Years ago, I applied for a job with a business trade association called Business for Social Responsibility. The organization was just getting started in San Francisco. If hired, I would have been the third employee. When I interviewed with the CEO, I had one of those moments that I’ll always remember. After some light conversation, the CEO asked me in a more serious way: “So Doug, what do you care about most in life?” It was not a question for which I had prepared, and suddenly it seemed like time stood still. Surprisingly, I instantly knew the answer, and just as quickly, I knew it was not the answer he was looking for. Feeling encouraged, and perhaps a bit reckless, by the swiftness of my comprehension in the moment, I responded with what I imagined to be a four-letter word in business. “Love,” I said simply. I can still see the look on his face, of discomfort, concern and, perhaps, a little wonder. Though I wasn’t his first choice for the job, I was hired when the other candidate passed on the offer. Months later, when I knew him better, I asked him about our interview. He smiled and confessed, “It made me nervous.” He was building an organization to bring social responsibility into the mainstream of business, so
“professional” language was naturally important to him.
This idea of love as a four-letter word seems especially striking today, when we face enormous unrest, polarization and conflict. There are those who came before us who provide a good model for how to think about leadership under such dire conditions. George Washington Carver was born into slavery in Diamond, Missouri during the civil war. Against enormous odds, he received his MA in 1896 and gained renown as a botanist, scientist, chemist and inventor. He was famous for creating 100 products made out of peanuts, as he sought to help poor farmers coming out of slavery find a sustainable alternative crop to cotton. What stands out for me was his approach to his work and life. People would bring him their difficulties with plants and crops, which he would cure and help flourish in a ways that amazed his community. When asked about how he did this, his response was:
Anything will give up its secrets if you love it enough. Not only have I found that when I talk to the little flower or to the little peanut they will give up their secrets, but I have found that when I silently commune with people they give up their secrets also – if you love them enough. George Washington Carver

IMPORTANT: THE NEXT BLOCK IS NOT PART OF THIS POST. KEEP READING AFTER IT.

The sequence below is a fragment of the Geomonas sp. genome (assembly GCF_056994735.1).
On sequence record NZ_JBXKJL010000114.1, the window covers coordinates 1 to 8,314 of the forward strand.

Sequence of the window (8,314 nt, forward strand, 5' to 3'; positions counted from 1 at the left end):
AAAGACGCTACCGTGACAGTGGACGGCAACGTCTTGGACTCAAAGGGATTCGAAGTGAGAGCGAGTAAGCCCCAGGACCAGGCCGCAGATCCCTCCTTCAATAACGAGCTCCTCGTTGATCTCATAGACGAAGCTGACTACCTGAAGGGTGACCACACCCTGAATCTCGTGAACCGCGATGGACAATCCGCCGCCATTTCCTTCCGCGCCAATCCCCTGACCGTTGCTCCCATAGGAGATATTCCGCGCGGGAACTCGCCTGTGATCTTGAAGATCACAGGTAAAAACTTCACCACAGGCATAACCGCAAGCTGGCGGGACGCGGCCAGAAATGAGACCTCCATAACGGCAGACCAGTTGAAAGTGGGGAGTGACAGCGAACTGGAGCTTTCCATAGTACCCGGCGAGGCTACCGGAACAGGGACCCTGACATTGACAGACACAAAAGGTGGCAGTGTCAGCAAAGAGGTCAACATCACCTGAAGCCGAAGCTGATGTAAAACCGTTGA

How is it that a man who was kidnapped as an infant—sold in Kentucky and returned not to his parents, but the people who owned his parents—could bring such a loving and respectful response to life? Another quote, for which he is famous, drives this point home beautifully:
How far you go in life depends on your being tender with the young, compassionate with the aged, sympathetic with the striving and tolerant of the weak and strong. Because someday in your life you will have been all of these. George Washington Carver
How do we lose sight of the role of love in our most important endeavors? How did love become a four-letter word? Sufi Mystic Rumi, writing in the 13th century, reminds us that our “task is to find all the barriers… we have built against love.” Dr. Martin Luther King, Jr. explained, “certainly, there is no word in the English language more familiar than the word ‘love.’ And yet in spite of our familiarity with the word, it is one of the most misunderstood words.” We cannot let the complexity of the concept distract us from the fundamental nature and importance of the message. Ron Heifetz and Marty Linsky (2002), writing about adaptive leadership, reinforce this idea: “The compass heading that orients people most directly… is loving and being loved.”
In reflecting on lessons learned from the first 15 years of the Saint Mary’s MA in Leadership, in last week’s blog, Ken Otter asked:
- What kind of leadership is needed to skillfully navigate the turbulent and uncertain waters of today’s world?
- How do we ensure that we leave no one behind as we move into our future?
- How do we awaken, nurture, and bring forth all of our unique gifts and contributions?
- How do we create the conditions that enable us to work together so we can not just survive but thrive?
The life of George Washington Carver is a remarkable example of leadership during extraordinarily difficult times. I believe he might have answered Ken’s questions with a four-letter word and reminder, that we can be successful, “if we love them enough.” These days, it also seems more important than ever to recall the wisdom of Dr. King (1963), from the book he had in his briefcase the day he was assassinated: “Darkness cannot drive out darkness, only light can do that. Hate cannot drive out hate, only love can do that” (Strength to Love, 1963). Building on the example of our elders, and adding to Ken’s questions above, we ask, “How can we ‘love enough’ in our practice of leadership?”
Photo Credit: Heart Quilt by Amy Andrews